* * * * *

NB All blurbs taken from Goodreads or Amazon.

* * * * *

I have only one other thing to say…



* * * * *

73 thoughts on “TBR Thursday (on a Friday) 151… and The Classics Club Spin #17 Result!

    • Hahaha! I’m sure they’ve got it in for me! Or else you must have bribed them… *narrows eyes suspiciously* Enjoy!

      I shall simply give up sleep for a few weeks. And housework… hmm! Suddenly I feel happier! 😉

  1. Lol, I did warn you ! For the next spin I’m going to wait and see what number you DON’T want and then put the book I DO want at that number. All I can say is, tomorrow is another day.

  2. I knew before opening this; I KNEW what had happened. And if it makes you feel any better at all, I didn’t want no. 3 either 😠 (Not that my post is out yet; I’m holding it until tomorrow. But I’m so –stupid– honest that I am not taking the opportunity to tweak the list and I shall suffer alongside you.)

    At least mine is really quite short. And having read GwtW I can confirm it’s an easy – and epic – read. And you can fantasise about Clark…. 😍

    See you on the other side 😁

    • The fates are against me! The CC Gods hate me! Woe is me, and thrice woe!! Fiddle-dee-dee!!! Though… Clark is a compensation, I have to admit…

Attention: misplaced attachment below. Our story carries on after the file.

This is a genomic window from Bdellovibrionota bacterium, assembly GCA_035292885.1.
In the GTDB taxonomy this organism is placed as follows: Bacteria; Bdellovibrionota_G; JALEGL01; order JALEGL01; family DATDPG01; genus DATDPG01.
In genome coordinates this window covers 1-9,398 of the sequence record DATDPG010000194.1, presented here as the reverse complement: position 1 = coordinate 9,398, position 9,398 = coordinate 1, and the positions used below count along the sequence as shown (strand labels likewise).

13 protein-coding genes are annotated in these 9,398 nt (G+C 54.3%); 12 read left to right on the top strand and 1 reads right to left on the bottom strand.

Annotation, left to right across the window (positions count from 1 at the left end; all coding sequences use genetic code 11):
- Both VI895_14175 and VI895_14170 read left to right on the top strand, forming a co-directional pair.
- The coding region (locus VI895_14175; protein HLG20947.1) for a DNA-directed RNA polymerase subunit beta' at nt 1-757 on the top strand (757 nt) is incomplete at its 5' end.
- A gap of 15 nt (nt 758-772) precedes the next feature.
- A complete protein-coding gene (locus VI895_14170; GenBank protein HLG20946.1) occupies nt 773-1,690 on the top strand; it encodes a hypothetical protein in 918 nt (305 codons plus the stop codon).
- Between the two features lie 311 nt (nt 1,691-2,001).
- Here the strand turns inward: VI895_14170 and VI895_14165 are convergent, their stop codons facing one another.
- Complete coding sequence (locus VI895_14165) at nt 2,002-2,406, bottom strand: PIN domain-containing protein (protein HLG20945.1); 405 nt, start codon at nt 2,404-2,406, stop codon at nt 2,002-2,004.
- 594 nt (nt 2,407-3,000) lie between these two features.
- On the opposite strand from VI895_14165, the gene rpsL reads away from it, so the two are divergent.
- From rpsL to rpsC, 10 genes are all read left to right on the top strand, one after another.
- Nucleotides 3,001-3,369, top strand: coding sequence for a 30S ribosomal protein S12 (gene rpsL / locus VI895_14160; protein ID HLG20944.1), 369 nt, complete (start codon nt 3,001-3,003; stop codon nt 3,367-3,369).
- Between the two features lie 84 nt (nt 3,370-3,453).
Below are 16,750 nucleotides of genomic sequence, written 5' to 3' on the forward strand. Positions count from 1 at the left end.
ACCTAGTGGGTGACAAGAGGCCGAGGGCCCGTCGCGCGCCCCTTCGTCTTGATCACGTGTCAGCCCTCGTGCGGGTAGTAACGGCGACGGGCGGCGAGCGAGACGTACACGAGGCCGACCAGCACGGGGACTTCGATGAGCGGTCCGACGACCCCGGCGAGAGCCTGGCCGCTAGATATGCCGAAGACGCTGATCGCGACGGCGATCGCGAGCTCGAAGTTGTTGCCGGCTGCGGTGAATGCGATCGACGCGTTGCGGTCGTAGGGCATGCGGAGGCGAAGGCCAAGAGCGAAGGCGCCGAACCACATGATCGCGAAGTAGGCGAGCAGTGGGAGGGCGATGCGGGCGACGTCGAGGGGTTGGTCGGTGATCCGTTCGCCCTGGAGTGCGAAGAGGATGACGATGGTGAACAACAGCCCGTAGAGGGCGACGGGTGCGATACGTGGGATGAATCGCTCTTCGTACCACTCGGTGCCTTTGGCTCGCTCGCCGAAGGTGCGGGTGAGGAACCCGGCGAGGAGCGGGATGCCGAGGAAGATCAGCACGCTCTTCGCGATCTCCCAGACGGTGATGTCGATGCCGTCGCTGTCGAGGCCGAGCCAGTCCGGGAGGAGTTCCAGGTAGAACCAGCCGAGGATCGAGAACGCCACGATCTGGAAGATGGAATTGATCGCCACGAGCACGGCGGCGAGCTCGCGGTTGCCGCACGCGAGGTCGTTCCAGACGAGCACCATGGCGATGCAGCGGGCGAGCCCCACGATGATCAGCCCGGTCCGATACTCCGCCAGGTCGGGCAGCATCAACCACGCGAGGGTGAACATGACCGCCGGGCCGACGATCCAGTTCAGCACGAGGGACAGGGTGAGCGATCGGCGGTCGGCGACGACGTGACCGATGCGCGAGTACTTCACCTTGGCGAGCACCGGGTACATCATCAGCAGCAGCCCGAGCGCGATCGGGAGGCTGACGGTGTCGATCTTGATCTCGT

Ooh, but what did you get?? I shall be heading over to see other posts shortly so I hope yours is up now…

  3. All I have to say is that I think you jinxed it for all of us!!! Seriously. LOL

    Only 49 hours of audio – listen, listen, listen! Maybe you could cheat and just watch the movie? Someone said they put their ‘most wanted’ in the top 5. I think I’m doing that next time.

    P.S. I got The Woman in White – over 600 pages. And I said I didn’t want 1, 2, or 3. I’m not saying that again either.

    • Hahaha – I’m sorry! But those pesky Gods are out to get me, I’m sure!! 😂 49 hours – there’s not enough chocolate in the world to get me through that…!! I must say the idea of re-watching the movie will be a great incentive to get me through the book, though…

      Ooh, The Woman in White is a biggie too! It’s years since I read it, but I remember enjoying it – hope you do too! The lesson is – never tempt those CC Gods…